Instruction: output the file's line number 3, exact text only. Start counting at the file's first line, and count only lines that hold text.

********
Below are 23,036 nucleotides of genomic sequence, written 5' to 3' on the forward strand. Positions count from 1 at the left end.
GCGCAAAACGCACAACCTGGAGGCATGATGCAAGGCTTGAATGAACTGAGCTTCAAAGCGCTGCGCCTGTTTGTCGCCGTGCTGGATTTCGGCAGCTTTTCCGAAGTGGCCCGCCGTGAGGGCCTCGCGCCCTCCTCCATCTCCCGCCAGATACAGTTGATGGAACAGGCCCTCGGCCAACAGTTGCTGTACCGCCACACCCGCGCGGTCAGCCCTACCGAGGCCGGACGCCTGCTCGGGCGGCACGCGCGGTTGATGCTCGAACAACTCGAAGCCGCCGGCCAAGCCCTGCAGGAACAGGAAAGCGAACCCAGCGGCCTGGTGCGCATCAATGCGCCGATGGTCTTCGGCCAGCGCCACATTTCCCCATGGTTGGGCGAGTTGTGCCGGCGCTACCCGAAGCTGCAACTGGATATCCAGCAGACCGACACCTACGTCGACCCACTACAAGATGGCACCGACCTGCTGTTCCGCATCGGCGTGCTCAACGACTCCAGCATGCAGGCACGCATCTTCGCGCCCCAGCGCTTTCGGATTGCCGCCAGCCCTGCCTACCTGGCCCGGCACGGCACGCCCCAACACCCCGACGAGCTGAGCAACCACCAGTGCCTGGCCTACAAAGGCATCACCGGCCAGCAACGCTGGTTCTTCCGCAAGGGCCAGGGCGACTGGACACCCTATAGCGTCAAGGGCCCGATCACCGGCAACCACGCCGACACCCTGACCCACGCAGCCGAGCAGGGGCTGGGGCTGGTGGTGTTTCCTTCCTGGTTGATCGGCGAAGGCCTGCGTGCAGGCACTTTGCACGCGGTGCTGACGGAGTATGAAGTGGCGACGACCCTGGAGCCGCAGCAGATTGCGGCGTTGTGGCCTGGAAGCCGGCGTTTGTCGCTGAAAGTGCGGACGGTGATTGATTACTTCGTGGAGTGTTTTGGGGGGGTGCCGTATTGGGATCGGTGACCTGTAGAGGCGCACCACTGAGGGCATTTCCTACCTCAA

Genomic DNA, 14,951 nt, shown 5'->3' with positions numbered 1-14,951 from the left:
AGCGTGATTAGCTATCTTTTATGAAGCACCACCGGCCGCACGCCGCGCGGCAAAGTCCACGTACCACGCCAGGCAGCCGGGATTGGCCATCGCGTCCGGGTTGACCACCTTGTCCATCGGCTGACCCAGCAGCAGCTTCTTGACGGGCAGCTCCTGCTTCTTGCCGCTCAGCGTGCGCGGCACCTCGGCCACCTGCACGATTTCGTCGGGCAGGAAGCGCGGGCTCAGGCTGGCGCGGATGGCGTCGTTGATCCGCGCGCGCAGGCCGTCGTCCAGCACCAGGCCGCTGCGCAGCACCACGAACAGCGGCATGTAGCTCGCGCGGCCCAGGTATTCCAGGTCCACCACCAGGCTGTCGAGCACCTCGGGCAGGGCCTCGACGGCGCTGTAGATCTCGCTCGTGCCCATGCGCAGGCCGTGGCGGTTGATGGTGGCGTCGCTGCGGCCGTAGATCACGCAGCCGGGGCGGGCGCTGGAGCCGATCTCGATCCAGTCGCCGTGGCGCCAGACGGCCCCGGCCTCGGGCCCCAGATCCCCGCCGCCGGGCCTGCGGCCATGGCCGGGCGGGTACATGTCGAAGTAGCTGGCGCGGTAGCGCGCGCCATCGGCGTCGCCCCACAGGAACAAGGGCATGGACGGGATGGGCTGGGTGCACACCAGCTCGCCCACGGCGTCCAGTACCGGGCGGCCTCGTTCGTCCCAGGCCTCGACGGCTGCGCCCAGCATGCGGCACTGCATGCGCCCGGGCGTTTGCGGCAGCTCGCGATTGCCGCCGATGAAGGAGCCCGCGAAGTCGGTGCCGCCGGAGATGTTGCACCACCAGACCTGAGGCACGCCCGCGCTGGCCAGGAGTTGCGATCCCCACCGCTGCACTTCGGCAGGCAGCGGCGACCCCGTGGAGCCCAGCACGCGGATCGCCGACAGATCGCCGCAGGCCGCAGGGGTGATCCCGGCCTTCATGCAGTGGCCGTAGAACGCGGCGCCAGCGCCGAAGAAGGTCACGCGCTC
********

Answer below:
Genomic DNA, 14,951 nt, shown 5'->3' with positions numbered 1-14,951 from the left: